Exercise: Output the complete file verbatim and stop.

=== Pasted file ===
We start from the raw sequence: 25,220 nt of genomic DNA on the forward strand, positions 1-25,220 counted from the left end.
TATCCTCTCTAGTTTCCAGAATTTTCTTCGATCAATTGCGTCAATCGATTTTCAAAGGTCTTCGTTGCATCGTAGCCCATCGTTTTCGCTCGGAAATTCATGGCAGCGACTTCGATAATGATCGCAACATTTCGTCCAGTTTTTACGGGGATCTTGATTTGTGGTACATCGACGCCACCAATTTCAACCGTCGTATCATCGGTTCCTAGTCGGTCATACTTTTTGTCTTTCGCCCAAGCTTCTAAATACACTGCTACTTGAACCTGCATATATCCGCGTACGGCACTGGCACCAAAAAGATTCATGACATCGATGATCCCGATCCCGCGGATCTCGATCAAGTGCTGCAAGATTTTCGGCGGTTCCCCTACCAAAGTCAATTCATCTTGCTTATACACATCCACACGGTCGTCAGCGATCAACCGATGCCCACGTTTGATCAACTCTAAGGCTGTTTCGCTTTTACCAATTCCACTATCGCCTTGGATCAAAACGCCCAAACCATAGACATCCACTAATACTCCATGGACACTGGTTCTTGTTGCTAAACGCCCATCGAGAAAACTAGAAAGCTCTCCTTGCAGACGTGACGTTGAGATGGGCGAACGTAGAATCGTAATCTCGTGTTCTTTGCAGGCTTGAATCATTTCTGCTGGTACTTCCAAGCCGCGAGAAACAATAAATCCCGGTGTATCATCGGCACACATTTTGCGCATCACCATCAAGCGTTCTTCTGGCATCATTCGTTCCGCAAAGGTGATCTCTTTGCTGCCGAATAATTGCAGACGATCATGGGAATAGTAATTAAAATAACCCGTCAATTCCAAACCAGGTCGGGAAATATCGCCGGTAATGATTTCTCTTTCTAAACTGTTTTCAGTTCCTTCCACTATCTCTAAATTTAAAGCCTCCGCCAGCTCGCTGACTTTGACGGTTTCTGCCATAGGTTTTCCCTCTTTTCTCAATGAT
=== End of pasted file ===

We start from the raw sequence: 25,220 nt of genomic DNA on the forward strand, positions 1-25,220 counted from the left end.
TATCCTCTCTAGTTTCCAGAATTTTCTTCGATCAATTGCGTCAATCGATTTTCAAAGGTCTTCGTTGCATCGTAGCCCATCGTTTTCGCTCGGAAATTCATGGCAGCGACTTCGATAATGATCGCAACATTTCGTCCAGTTTTTACGGGGATCTTGATTTGTGGTACATCGACGCCACCAATTTCAACCGTCGTATCATCGGTTCCTAGTCGGTCATACTTTTTGTCTTTCGCCCAAGCTTCTAAATACACTGCTACTTGAACCTGCATATATCCGCGTACGGCACTGGCACCAAAAAGATTCATGACATCGATGATCCCGATCCCGCGGATCTCGATCAAGTGCTGCAAGATTTTCGGCGGTTCCCCTACCAAAGTCAATTCATCTTGCTTATACACATCCACACGGTCGTCAGCGATCAACCGATGCCCACGTTTGATCAACTCTAAGGCTGTTTCGCTTTTACCAATTCCACTATCGCCTTGGATCAAAACGCCCAAACCATAGACATCCACTAATACTCCATGGACACTGGTTCTTGTTGCTAAACGCCCATCGAGAAAACTAGAAAGCTCTCCTTGCAGACGTGACGTTGAGATGGGCGAACGTAGAATCGTAATCTCGTGTTCTTTGCAGGCTTGAATCATTTCTGCTGGTACTTCCAAGCCGCGAGAAACAATAAATCCCGGTGTATCATCGGCACACATTTTGCGCATCACCATCAAGCGTTCTTCTGGCATCATTCGTTCCGCAAAGGTGATCTCTTTGCTGCCGAATAATTGCAGACGATCATGGGAATAGTAATTAAAATAACCCGTCAATTCCAAACCAGGTCGGGAAATATCGCCGGTAATGATTTCTCTTTCTAAACTGTTTTCAGTTCCTTCCACTATCTCTAAATTTAAAGCCTCCGCCAGCTCGCTGACTTTGACGGTTTCTGCCATAGGTTTTCCCTCTTTTCTCAATGAT